The Wrestlers (also known as The Two Wrestlers or The Pancrastinae) is a Roman marble sculpture after a lost Greek original in the third century BC.
The two young men are engaged in the pankration, a kind of wrestling similar to the present-day sport of mixed martial arts. The two figures are wrestling in a position now known as a "cross-body ride" in modern freestyle wrestling. The upper wrestler has his left leg entwined with his opponent's left leg, with his body across the opponent's body, lifting the opponent's right arm. In a well-known modern series of wrestling moves, the upper wrestler would now try to lift his opponent's arm above his head to force a pinning move called the "Guillotine." Their muscular structure is very defined and exaggerated due to their physical and sustained effort.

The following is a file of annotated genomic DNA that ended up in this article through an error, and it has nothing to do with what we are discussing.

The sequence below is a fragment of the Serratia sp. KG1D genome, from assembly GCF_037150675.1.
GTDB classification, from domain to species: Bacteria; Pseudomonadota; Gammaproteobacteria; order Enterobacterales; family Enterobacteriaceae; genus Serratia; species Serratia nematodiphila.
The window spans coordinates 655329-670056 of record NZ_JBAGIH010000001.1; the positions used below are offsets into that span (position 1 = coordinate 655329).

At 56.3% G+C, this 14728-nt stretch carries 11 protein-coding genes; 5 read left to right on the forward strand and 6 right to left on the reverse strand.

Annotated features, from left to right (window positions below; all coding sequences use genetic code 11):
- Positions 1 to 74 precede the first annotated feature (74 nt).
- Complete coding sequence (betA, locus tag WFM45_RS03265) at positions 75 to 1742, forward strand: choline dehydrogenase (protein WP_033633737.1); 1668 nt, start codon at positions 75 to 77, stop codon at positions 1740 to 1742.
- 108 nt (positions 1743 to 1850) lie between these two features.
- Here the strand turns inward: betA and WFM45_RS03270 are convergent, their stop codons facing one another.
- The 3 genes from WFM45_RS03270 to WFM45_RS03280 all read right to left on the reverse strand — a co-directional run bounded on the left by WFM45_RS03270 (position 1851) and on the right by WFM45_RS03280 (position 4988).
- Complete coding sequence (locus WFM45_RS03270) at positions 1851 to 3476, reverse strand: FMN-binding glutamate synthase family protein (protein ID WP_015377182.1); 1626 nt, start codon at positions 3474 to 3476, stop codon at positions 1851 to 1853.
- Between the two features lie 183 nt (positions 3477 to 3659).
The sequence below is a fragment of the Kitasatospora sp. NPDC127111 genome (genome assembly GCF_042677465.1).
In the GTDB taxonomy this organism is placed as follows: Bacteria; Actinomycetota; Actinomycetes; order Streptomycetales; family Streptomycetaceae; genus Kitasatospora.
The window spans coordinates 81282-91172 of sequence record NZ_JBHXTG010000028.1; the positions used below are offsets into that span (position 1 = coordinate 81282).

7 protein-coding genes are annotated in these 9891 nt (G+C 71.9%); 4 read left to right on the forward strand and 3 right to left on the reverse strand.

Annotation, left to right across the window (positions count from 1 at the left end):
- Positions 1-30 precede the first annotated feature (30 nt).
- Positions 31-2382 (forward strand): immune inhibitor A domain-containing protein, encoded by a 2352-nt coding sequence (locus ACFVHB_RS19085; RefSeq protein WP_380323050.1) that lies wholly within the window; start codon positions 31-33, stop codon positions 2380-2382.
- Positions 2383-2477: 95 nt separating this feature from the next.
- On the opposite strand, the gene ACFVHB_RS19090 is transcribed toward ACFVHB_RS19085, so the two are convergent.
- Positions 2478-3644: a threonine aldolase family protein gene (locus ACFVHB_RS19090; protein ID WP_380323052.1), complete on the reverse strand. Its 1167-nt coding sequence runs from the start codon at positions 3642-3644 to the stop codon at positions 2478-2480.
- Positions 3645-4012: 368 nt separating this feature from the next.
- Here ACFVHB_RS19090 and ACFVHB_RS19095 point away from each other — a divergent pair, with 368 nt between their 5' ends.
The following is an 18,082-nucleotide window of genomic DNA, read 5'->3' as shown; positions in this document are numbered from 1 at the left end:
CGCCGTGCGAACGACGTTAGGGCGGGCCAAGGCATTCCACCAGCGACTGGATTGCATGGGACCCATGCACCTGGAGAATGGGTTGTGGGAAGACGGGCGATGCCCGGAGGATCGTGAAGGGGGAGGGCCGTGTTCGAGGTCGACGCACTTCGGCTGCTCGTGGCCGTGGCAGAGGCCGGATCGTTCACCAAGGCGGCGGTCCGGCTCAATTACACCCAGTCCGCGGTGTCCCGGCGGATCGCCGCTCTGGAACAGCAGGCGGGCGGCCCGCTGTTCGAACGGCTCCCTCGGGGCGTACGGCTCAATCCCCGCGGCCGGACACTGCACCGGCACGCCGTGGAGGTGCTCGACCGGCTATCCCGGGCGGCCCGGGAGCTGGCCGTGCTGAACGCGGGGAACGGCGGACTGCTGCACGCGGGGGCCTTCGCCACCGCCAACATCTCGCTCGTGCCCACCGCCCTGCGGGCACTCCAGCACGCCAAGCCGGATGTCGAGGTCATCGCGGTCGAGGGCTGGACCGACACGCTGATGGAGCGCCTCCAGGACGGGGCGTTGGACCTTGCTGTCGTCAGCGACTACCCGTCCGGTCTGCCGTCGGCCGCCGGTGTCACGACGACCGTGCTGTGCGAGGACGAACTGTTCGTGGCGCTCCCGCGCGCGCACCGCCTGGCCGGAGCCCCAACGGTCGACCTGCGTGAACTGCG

Neither of the two heads are original to the group, though that of the lower figure is older and is as advanced sylistically as the sons in the "Niobe Group". The heads were added after the sculpture was rediscovered.
This is a cast of the version at the Louvre (ORIG3153).
If you produce new work with the model and want to share it with us, drop us a line at firstname.lastname@example.org or email@example.com. This scan was produced in collaboration between The Statens Museum for Kunst and Scan the World for the SMK-Open project. Every model produced from this initiative is available under an open source license.
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